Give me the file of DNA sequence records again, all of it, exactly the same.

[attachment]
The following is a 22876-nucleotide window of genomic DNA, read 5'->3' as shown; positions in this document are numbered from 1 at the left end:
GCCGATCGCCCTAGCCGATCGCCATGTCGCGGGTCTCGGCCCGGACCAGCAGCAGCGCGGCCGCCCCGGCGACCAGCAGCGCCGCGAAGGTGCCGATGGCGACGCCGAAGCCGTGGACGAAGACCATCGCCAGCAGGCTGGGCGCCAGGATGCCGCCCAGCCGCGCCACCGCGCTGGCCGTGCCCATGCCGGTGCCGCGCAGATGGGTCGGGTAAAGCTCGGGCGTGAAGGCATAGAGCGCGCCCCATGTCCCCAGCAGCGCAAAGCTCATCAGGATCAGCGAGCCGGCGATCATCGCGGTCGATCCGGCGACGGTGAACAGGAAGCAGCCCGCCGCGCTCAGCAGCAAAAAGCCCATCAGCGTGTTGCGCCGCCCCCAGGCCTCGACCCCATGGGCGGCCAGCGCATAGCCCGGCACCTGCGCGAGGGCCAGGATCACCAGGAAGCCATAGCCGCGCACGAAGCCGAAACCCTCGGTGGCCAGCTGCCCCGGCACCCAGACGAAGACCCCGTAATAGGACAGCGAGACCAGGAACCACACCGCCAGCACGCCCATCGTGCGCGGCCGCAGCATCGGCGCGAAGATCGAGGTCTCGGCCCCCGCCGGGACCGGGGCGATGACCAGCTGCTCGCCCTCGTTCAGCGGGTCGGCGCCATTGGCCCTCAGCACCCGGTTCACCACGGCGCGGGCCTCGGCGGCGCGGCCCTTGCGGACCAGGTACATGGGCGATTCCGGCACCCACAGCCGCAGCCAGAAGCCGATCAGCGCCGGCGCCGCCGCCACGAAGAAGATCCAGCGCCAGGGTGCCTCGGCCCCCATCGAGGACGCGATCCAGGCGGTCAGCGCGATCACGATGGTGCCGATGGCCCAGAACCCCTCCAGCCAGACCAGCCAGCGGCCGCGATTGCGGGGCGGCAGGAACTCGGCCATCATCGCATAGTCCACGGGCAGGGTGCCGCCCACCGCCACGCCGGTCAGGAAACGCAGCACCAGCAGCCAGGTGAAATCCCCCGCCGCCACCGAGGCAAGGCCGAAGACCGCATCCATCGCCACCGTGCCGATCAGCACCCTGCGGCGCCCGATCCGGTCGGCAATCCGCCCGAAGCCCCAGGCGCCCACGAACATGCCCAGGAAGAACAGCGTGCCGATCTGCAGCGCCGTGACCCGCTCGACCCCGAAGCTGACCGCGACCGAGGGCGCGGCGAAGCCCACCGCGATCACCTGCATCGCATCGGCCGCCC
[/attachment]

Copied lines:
The following is a 22876-nucleotide window of genomic DNA, read 5'->3' as shown; positions in this document are numbered from 1 at the left end:
GCCGATCGCCCTAGCCGATCGCCATGTCGCGGGTCTCGGCCCGGACCAGCAGCAGCGCGGCCGCCCCGGCGACCAGCAGCGCCGCGAAGGTGCCGATGGCGACGCCGAAGCCGTGGACGAAGACCATCGCCAGCAGGCTGGGCGCCAGGATGCCGCCCAGCCGCGCCACCGCGCTGGCCGTGCCCATGCCGGTGCCGCGCAGATGGGTCGGGTAAAGCTCGGGCGTGAAGGCATAGAGCGCGCCCCATGTCCCCAGCAGCGCAAAGCTCATCAGGATCAGCGAGCCGGCGATCATCGCGGTCGATCCGGCGACGGTGAACAGGAAGCAGCCCGCCGCGCTCAGCAGCAAAAAGCCCATCAGCGTGTTGCGCCGCCCCCAGGCCTCGACCCCATGGGCGGCCAGCGCATAGCCCGGCACCTGCGCGAGGGCCAGGATCACCAGGAAGCCATAGCCGCGCACGAAGCCGAAACCCTCGGTGGCCAGCTGCCCCGGCACCCAGACGAAGACCCCGTAATAGGACAGCGAGACCAGGAACCACACCGCCAGCACGCCCATCGTGCGCGGCCGCAGCATCGGCGCGAAGATCGAGGTCTCGGCCCCCGCCGGGACCGGGGCGATGACCAGCTGCTCGCCCTCGTTCAGCGGGTCGGCGCCATTGGCCCTCAGCACCCGGTTCACCACGGCGCGGGCCTCGGCGGCGCGGCCCTTGCGGACCAGGTACATGGGCGATTCCGGCACCCACAGCCGCAGCCAGAAGCCGATCAGCGCCGGCGCCGCCGCCACGAAGAAGATCCAGCGCCAGGGTGCCTCGGCCCCCATCGAGGACGCGATCCAGGCGGTCAGCGCGATCACGATGGTGCCGATGGCCCAGAACCCCTCCAGCCAGACCAGCCAGCGGCCGCGATTGCGGGGCGGCAGGAACTCGGCCATCATCGCATAGTCCACGGGCAGGGTGCCGCCCACCGCCACGCCGGTCAGGAAACGCAGCACCAGCAGCCAGGTGAAATCCCCCGCCGCCACCGAGGCAAGGCCGAAGACCGCATCCATCGCCACCGTGCCGATCAGCACCCTGCGGCGCCCGATCCGGTCGGCAATCCGCCCGAAGCCCCAGGCGCCCACGAACATGCCCAGGAAGAACAGCGTGCCGATCTGCAGCGCCGTGACCCGCTCGACCCCGAAGCTGACCGCGACCGAGGGCGCGGCGAAGCCCACCGCGATCACCTGCATCGCATCGGCCGCCC